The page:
Yoga Hormonal para la Fertilidad y la Menopausia. Entrevista a Amaia Ariztegi

Mindalia.com-Salud,Espiritualidad,Conocimiento

Play Episode Listen Later Oct 30, 2022 49:33


A través de este método podrás prevenir molestias provenientes del desequilibrio hormonal producido por factores medioambientales, dieta, estrés, ansiedad, insomnio o genética. Consta de una serie de ejercicios dinámicos provenientes de diferentes tradiciones del yoga: hatha, kundalini, yoga nidra y yoga energético tibetano. Es un acercamiento holístico a nuestro cuerpo, trabajando tanto a nivel físico, emocional, psíquico y energético. Amaia Ariztegi Instructora oficial certificada de Yoga Terapia Hormonal. Terapeuta corporal de Hatha Yoga, Yoga Prenatal, Chi Kung de la mujer y Sexualidad Femenina. Licenciada en Sociología. Guía turística en Europa. https://www.lamujerhabitada.com/ https://www.instagram.com/amaia_ariztegi/ https://www.facebook.com/amaialamujerhabitada Infórmate de todo el programa en: http://television.mindalia.com/category/conferencias-en-directo/ ***CON PREGUNTAS AL FINAL DE LA CONFERENCIA PARA RESOLVER TUS DUDAS **** Si te parece interesante.... ¡COMPÁRTELO!! :-) DURACIÓN: 45m Aproximadamente ------------INFORMACIÓN SOBRE MINDALIA----------DPM Mindalia.com es una ONG internacional sin ánimo de lucro. Nuestra misión es la difusión universal de contenidos para la mejora de la consciencia espiritual, mental y física. -Apóyanos con tu donación en este enlace: https://streamelements.com/mindaliaplus/tip -Colabora con el mundo suscribiéndote a este canal, dejándonos un comentario de energía positiva en nuestros vídeos y compartiéndolos. De esta forma, este conocimiento llegará a mucha más gente. - Sitio web: https://www.mindalia.com - Facebook: https://www.facebook.com/mindalia.ayuda/ - Twitter: http://twitter.com/mindaliacom - Instagram: https://www.instagram.com/mindalia_com/ - Twitch: https://www.twitch.tv/mindaliacom - Vaughn: https://vaughn.live/mindalia - Odysee: https://odysee.com/@Mindalia.com *Mindalia.com no se hace responsable de las opiniones vertidas en este vídeo, ni necesariamente participa de ellas. *Mindalia.com no se responsabiliza de la fiabilidad de las informaciones de este vídeo, cualquiera sea su origen. *Este vídeo es exclusivamente informativo. #AmaiaAriztegi #YogaHormonal #Menopausia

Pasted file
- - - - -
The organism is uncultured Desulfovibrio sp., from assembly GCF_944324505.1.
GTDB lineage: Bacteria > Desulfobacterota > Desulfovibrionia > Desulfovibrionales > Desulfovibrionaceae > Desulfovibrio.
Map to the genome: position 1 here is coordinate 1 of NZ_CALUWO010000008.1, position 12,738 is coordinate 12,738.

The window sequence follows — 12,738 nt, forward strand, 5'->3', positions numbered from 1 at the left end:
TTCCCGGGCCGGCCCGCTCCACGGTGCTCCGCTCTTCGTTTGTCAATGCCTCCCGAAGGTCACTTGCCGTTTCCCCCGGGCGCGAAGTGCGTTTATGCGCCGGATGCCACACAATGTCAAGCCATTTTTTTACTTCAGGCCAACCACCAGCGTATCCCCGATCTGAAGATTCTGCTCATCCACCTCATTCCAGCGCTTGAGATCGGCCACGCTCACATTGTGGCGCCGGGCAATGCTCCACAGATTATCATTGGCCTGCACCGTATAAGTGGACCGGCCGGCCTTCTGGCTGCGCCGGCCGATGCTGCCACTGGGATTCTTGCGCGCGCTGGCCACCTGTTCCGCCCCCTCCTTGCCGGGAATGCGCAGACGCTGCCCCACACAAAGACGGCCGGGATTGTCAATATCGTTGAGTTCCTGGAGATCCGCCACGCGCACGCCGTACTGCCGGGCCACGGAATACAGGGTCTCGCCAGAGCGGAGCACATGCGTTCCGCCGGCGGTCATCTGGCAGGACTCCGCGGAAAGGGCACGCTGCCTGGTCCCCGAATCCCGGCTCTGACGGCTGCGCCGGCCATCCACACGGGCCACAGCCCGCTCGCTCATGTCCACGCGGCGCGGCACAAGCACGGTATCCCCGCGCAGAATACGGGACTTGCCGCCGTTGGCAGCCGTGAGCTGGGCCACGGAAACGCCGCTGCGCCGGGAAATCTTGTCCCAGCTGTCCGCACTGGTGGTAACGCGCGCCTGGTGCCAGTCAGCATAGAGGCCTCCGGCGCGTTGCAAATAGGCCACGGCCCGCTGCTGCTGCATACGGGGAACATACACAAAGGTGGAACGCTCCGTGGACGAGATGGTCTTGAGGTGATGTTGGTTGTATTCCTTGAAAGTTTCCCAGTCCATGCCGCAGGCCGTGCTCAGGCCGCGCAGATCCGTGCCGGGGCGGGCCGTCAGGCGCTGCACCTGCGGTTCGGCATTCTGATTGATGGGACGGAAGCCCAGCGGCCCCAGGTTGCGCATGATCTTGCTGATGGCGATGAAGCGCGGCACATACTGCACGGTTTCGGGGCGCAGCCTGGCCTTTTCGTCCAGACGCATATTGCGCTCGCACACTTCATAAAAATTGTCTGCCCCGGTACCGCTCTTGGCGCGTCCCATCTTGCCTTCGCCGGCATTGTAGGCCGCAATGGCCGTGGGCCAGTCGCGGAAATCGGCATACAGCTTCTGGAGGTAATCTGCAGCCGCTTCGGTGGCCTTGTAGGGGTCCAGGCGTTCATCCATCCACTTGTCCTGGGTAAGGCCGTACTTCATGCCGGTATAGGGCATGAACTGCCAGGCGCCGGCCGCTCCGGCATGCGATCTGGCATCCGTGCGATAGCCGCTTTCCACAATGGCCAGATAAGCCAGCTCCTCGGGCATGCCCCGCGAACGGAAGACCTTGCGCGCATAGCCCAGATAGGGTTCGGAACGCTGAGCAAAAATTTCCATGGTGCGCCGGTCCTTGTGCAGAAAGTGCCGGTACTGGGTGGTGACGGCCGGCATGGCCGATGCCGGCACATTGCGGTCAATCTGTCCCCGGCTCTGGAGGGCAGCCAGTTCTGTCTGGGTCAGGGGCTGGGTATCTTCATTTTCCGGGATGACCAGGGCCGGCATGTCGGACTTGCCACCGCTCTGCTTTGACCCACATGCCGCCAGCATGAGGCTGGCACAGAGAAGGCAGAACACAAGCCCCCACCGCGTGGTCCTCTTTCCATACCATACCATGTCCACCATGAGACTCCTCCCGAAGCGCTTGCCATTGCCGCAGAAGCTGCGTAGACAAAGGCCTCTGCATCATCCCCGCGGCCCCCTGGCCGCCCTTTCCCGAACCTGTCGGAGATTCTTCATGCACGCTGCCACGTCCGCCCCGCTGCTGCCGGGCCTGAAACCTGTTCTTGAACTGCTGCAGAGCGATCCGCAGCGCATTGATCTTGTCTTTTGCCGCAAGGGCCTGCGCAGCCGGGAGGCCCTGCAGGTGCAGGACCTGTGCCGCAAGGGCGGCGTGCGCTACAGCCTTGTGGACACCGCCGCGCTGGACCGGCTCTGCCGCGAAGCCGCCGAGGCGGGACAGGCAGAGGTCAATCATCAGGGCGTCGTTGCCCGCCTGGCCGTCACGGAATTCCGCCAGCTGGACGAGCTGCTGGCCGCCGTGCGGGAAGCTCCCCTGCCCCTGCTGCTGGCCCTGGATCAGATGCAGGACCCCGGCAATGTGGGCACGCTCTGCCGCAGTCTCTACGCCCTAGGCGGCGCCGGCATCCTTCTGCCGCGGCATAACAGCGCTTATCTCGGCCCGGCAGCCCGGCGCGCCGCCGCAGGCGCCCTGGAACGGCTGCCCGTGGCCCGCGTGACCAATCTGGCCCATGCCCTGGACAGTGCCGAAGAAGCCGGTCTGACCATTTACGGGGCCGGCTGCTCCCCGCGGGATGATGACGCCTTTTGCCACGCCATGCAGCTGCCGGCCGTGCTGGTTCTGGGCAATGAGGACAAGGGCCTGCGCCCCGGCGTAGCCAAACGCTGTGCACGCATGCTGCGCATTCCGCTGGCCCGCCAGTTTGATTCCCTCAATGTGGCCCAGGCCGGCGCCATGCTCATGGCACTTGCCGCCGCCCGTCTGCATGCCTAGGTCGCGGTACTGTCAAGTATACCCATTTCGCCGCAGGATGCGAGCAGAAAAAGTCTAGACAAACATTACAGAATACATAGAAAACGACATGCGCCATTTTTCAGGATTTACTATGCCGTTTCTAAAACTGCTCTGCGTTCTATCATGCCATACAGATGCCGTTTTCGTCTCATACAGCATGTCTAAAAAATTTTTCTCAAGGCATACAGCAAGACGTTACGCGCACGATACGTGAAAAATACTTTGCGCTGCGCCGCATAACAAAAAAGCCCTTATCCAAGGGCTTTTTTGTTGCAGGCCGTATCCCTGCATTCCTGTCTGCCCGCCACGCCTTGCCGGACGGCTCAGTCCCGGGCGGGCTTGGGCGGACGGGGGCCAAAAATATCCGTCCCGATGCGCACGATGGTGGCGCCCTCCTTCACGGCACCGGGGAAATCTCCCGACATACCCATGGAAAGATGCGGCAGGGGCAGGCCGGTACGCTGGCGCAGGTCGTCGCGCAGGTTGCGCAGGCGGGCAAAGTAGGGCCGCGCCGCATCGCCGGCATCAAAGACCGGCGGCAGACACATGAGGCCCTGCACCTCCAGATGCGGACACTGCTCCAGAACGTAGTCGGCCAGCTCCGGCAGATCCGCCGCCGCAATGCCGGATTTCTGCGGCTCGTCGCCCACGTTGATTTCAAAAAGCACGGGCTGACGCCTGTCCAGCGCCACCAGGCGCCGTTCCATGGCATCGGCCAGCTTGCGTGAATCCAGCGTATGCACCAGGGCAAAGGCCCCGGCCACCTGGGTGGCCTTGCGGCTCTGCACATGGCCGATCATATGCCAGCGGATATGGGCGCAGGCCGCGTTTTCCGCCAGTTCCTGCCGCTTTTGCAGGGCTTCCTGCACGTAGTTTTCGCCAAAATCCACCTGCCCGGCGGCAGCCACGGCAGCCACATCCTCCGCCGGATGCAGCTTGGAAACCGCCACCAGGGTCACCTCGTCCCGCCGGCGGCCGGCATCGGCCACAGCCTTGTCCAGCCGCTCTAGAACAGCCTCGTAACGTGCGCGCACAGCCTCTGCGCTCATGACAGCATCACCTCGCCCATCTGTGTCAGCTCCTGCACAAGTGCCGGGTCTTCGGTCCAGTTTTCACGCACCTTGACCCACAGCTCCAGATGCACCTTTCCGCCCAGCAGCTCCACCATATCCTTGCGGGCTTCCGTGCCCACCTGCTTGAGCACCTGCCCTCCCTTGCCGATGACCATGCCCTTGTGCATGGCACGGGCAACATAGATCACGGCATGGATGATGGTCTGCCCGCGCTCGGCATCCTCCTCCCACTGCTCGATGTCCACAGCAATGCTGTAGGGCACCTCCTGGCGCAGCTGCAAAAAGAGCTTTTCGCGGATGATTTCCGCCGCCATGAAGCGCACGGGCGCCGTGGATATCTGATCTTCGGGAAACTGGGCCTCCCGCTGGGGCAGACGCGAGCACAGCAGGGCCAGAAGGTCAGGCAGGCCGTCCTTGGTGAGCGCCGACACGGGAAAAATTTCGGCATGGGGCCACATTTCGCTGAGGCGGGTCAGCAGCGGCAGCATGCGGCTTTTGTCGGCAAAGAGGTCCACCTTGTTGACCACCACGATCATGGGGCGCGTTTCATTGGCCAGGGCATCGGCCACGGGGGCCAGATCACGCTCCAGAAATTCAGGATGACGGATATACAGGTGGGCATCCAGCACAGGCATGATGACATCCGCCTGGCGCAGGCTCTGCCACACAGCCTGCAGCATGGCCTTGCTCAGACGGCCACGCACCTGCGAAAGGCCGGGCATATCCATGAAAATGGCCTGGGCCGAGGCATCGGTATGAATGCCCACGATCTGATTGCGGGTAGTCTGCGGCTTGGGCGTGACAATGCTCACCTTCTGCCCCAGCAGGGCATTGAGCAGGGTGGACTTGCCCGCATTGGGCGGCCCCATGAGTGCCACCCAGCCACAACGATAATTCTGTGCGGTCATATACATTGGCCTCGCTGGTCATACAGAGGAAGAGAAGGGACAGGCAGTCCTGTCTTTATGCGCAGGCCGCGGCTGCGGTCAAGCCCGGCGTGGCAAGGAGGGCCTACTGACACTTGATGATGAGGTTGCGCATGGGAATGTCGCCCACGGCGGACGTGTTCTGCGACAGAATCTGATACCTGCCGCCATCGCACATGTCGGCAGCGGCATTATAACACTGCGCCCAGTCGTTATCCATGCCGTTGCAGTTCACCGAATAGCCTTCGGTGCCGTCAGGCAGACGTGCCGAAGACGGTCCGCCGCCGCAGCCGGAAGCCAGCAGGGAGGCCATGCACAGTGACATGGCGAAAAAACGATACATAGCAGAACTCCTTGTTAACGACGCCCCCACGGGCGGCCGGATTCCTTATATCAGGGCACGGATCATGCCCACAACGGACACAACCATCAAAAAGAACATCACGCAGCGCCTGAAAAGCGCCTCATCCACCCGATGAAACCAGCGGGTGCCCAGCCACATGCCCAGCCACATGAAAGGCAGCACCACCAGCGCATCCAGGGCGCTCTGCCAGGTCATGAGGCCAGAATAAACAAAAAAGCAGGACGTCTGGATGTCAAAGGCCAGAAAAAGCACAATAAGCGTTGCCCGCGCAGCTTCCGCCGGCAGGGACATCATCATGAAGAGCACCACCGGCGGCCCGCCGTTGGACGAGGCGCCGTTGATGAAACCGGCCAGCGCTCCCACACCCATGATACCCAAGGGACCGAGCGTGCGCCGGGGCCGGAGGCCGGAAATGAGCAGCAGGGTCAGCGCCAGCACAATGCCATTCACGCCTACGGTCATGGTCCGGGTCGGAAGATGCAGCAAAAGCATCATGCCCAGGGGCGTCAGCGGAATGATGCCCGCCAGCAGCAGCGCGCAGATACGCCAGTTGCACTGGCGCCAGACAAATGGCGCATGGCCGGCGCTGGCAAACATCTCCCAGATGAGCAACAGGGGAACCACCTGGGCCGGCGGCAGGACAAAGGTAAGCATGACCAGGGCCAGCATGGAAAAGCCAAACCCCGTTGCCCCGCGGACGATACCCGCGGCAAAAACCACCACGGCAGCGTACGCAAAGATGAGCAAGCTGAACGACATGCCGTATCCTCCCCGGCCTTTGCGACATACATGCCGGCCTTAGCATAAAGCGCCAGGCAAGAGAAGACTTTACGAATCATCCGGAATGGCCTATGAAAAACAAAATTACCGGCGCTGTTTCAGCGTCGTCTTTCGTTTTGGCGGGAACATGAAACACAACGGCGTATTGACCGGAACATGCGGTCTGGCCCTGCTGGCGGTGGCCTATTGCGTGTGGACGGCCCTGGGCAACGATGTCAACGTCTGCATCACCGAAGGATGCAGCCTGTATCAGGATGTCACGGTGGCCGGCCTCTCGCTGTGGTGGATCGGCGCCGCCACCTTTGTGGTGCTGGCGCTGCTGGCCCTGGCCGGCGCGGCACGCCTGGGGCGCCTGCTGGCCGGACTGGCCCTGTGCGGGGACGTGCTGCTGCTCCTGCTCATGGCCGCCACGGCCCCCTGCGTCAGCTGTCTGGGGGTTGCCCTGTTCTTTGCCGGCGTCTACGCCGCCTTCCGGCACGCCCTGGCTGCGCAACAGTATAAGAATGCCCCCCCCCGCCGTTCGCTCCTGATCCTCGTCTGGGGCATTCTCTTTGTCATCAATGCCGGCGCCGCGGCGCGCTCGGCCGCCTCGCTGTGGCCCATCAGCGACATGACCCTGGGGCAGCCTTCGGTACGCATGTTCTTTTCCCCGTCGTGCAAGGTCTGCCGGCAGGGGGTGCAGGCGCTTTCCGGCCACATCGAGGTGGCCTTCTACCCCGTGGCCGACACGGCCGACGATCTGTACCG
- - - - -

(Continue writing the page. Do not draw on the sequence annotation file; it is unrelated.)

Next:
Happily Hormonal
E14: What Every Woman Should Know Before and After Birth Control (Part 1)

Happily Hormonal

Play Episode Play 24 sec Highlight Listen Later Oct 30, 2022 33:16


Hey friends, today Dr. Heather Rhodes and I are talking about birth control. This is one of my favorite topics because birth control is often offered as the only solution to hormone issues and I LOVE shedding light on how it works and helping women gain informed consent in their birth control decisions. First things first, this episode isn't about making you stop or start taking birth control, that is 100%, your personal decision – and we strongly advise you to talk to your doctor before making those decisions. We're not here to tell you what to do, we're here to empower you, let you know what birth control does in your body, what other options you have, and give you the information you need to make the best decision for your body.In this episode:[04:04] What you probably haven't been told about birth control[08:10] What happens in your body when you're on birth control[15:00] Birth control to prevent and control hormonal symptoms [19:20] Birth control side effects you should know[23:38] How birth control influences our mood[27:50] How birth control affects nutrients and minerals in our body[29:52] Long-term effects of birth control and AMHResources- Love Your Liver Guide- Nourish Your Hormones Course- Apply to work 1:1 with Leisha HEREConnect with LeishaInstagram: @leishadrewsWebsite: abundant-lifewellness.comConnect with HeatherInstagram: @drheatherrhodesWebsite: www.drheatherrhodes.comDisclaimer: Information shared on this podcast and any referenced websites are not to be taken as medical advice or to be used as a diagnosis or treatment plan for any medical condition. I'm sharing my educated opinions & experience but nothing shared here can be taken on a one size fits all basis and we always recommend you do your own research, talk to your own doctors and practitioners, and take full responsibility for any health & medical choices you make.

Aphasia Access Conversations
Episode #93: Raising Voices, Spirits, and Data through the SingWell Project: In conversation with Dr. Arla Good and Dr. Jessica Richardson

Aphasia Access Conversations

Play Episode Listen Later Oct 27, 2022 48:43